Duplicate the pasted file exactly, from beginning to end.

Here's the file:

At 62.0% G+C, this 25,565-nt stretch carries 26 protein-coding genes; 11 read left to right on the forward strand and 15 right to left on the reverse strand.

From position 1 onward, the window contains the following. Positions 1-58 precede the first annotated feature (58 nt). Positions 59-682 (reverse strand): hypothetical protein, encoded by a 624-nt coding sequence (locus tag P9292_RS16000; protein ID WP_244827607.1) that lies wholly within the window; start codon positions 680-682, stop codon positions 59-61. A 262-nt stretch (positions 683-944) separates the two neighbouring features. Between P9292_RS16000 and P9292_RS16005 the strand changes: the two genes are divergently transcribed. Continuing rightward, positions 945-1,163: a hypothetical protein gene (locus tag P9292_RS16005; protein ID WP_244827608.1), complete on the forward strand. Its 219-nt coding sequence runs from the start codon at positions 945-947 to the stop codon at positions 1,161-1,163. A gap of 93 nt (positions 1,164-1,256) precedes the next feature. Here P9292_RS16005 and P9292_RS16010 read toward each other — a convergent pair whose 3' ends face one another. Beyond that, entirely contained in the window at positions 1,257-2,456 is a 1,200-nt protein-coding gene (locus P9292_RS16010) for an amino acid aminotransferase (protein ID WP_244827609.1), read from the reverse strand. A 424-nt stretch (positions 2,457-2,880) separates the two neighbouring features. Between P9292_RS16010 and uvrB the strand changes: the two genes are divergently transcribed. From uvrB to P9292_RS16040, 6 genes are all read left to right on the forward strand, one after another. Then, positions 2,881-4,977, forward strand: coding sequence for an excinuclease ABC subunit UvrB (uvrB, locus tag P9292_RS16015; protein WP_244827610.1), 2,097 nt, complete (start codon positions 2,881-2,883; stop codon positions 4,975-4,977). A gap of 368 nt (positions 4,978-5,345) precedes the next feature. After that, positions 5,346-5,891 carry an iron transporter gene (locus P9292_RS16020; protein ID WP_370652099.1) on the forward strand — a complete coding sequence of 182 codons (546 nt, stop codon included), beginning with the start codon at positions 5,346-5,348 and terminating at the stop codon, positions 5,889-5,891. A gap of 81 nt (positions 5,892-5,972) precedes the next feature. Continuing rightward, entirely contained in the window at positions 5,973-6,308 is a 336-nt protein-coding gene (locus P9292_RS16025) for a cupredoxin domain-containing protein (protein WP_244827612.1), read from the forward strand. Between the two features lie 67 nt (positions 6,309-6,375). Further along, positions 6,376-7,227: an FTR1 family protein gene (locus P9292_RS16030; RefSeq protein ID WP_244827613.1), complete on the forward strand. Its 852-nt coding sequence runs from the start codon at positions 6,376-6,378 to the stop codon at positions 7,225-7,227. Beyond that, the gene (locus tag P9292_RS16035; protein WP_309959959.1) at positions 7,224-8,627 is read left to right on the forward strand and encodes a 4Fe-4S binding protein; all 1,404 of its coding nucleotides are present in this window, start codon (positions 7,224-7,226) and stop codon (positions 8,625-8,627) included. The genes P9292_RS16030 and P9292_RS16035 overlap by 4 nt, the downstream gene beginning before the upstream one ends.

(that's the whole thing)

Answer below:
At 62.0% G+C, this 25,565-nt stretch carries 26 protein-coding genes; 11 read left to right on the forward strand and 15 right to left on the reverse strand.

From position 1 onward, the window contains the following. Positions 1-58 precede the first annotated feature (58 nt). Positions 59-682 (reverse strand): hypothetical protein, encoded by a 624-nt coding sequence (locus tag P9292_RS16000; protein ID WP_244827607.1) that lies wholly within the window; start codon positions 680-682, stop codon positions 59-61. A 262-nt stretch (positions 683-944) separates the two neighbouring features. Between P9292_RS16000 and P9292_RS16005 the strand changes: the two genes are divergently transcribed. Continuing rightward, positions 945-1,163: a hypothetical protein gene (locus tag P9292_RS16005; protein ID WP_244827608.1), complete on the forward strand. Its 219-nt coding sequence runs from the start codon at positions 945-947 to the stop codon at positions 1,161-1,163. A gap of 93 nt (positions 1,164-1,256) precedes the next feature. Here P9292_RS16005 and P9292_RS16010 read toward each other — a convergent pair whose 3' ends face one another. Beyond that, entirely contained in the window at positions 1,257-2,456 is a 1,200-nt protein-coding gene (locus P9292_RS16010) for an amino acid aminotransferase (protein ID WP_244827609.1), read from the reverse strand. A 424-nt stretch (positions 2,457-2,880) separates the two neighbouring features. Between P9292_RS16010 and uvrB the strand changes: the two genes are divergently transcribed. From uvrB to P9292_RS16040, 6 genes are all read left to right on the forward strand, one after another. Then, positions 2,881-4,977, forward strand: coding sequence for an excinuclease ABC subunit UvrB (uvrB, locus tag P9292_RS16015; protein WP_244827610.1), 2,097 nt, complete (start codon positions 2,881-2,883; stop codon positions 4,975-4,977). A gap of 368 nt (positions 4,978-5,345) precedes the next feature. After that, positions 5,346-5,891 carry an iron transporter gene (locus P9292_RS16020; protein ID WP_370652099.1) on the forward strand — a complete coding sequence of 182 codons (546 nt, stop codon included), beginning with the start codon at positions 5,346-5,348 and terminating at the stop codon, positions 5,889-5,891. A gap of 81 nt (positions 5,892-5,972) precedes the next feature. Continuing rightward, entirely contained in the window at positions 5,973-6,308 is a 336-nt protein-coding gene (locus P9292_RS16025) for a cupredoxin domain-containing protein (protein WP_244827612.1), read from the forward strand. Between the two features lie 67 nt (positions 6,309-6,375). Further along, positions 6,376-7,227: an FTR1 family protein gene (locus P9292_RS16030; RefSeq protein ID WP_244827613.1), complete on the forward strand. Its 852-nt coding sequence runs from the start codon at positions 6,376-6,378 to the stop codon at positions 7,225-7,227. Beyond that, the gene (locus tag P9292_RS16035; protein WP_309959959.1) at positions 7,224-8,627 is read left to right on the forward strand and encodes a 4Fe-4S binding protein; all 1,404 of its coding nucleotides are present in this window, start codon (positions 7,224-7,226) and stop codon (positions 8,625-8,627) included. The genes P9292_RS16030 and P9292_RS16035 overlap by 4 nt, the downstream gene beginning before the upstream one ends.